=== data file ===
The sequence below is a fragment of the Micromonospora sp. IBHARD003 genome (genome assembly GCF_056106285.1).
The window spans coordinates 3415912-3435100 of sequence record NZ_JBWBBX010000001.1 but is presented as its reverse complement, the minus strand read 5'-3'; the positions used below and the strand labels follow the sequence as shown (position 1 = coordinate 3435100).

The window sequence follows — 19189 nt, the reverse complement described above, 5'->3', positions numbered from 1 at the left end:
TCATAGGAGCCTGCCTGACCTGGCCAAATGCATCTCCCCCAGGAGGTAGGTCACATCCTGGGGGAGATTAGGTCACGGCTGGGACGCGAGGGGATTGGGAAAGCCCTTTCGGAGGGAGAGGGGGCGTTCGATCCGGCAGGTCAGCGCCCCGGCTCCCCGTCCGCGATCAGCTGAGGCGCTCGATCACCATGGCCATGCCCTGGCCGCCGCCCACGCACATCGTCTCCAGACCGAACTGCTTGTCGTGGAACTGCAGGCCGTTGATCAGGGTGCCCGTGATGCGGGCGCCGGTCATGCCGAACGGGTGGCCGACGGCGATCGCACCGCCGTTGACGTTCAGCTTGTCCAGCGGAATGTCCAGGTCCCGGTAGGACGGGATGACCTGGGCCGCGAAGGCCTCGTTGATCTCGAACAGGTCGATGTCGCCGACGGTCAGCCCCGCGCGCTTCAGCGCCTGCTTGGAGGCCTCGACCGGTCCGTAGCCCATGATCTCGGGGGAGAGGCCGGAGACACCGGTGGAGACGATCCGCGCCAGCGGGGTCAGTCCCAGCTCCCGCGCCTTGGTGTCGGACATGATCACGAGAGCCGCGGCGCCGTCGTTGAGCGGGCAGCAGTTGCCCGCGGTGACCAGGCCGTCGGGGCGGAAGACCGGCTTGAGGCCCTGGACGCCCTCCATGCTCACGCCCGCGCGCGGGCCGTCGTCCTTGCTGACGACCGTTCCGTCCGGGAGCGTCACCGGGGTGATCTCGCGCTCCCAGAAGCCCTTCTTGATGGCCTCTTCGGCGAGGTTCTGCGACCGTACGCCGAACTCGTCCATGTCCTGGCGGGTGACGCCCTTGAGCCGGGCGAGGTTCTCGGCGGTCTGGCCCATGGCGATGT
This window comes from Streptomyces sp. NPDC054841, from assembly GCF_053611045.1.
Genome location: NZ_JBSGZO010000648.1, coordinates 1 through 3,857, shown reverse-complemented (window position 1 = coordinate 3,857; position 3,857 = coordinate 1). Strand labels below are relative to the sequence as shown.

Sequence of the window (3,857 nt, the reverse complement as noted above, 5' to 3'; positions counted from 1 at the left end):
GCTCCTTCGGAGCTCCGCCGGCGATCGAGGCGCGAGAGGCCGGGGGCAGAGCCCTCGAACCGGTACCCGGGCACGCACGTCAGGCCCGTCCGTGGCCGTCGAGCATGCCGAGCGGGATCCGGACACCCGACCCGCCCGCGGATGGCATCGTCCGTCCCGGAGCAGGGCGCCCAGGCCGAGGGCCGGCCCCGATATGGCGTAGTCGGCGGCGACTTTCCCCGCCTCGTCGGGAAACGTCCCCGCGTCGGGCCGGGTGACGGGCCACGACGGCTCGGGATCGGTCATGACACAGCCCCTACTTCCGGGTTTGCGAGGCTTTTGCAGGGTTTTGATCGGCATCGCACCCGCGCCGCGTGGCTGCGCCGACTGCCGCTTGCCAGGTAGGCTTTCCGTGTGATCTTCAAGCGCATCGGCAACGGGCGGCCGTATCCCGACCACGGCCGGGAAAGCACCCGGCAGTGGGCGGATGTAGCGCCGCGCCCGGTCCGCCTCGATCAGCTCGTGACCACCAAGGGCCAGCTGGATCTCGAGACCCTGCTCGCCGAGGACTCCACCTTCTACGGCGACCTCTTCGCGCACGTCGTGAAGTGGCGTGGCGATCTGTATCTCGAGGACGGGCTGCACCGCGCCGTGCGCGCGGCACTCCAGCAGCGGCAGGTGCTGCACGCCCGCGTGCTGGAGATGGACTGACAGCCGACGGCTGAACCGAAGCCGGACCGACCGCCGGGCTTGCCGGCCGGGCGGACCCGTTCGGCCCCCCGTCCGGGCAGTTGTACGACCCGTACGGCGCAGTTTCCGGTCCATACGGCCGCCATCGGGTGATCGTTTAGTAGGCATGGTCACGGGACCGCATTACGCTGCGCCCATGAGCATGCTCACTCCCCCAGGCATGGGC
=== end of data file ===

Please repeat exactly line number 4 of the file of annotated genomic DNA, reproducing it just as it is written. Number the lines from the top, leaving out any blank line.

TCATAGGAGCCTGCCTGACCTGGCCAAATGCATCTCCCCCAGGAGGTAGGTCACATCCTGGGGGAGATTAGGTCACGGCTGGGACGCGAGGGGATTGGGAAAGCCCTTTCGGAGGGAGAGGGGGCGTTCGATCCGGCAGGTCAGCGCCCCGGCTCCCCGTCCGCGATCAGCTGAGGCGCTCGATCACCATGGCCATGCCCTGGCCGCCGCCCACGCACATCGTCTCCAGACCGAACTGCTTGTCGTGGAACTGCAGGCCGTTGATCAGGGTGCCCGTGATGCGGGCGCCGGTCATGCCGAACGGGTGGCCGACGGCGATCGCACCGCCGTTGACGTTCAGCTTGTCCAGCGGAATGTCCAGGTCCCGGTAGGACGGGATGACCTGGGCCGCGAAGGCCTCGTTGATCTCGAACAGGTCGATGTCGCCGACGGTCAGCCCCGCGCGCTTCAGCGCCTGCTTGGAGGCCTCGACCGGTCCGTAGCCCATGATCTCGGGGGAGAGGCCGGAGACACCGGTGGAGACGATCCGCGCCAGCGGGGTCAGTCCCAGCTCCCGCGCCTTGGTGTCGGACATGATCACGAGAGCCGCGGCGCCGTCGTTGAGCGGGCAGCAGTTGCCCGCGGTGACCAGGCCGTCGGGGCGGAAGACCGGCTTGAGGCCCTGGACGCCCTCCATGCTCACGCCCGCGCGCGGGCCGTCGTCCTTGCTGACGACCGTTCCGTCCGGGAGCGTCACCGGGGTGATCTCGCGCTCCCAGAAGCCCTTCTTGATGGCCTCTTCGGCGAGGTTCTGCGACCGTACGCCGAACTCGTCCATGTCCTGGCGGGTGACGCCCTTGAGCCGGGCGAGGTTCTCGGCGGTCTGGCCCATGGCGATGT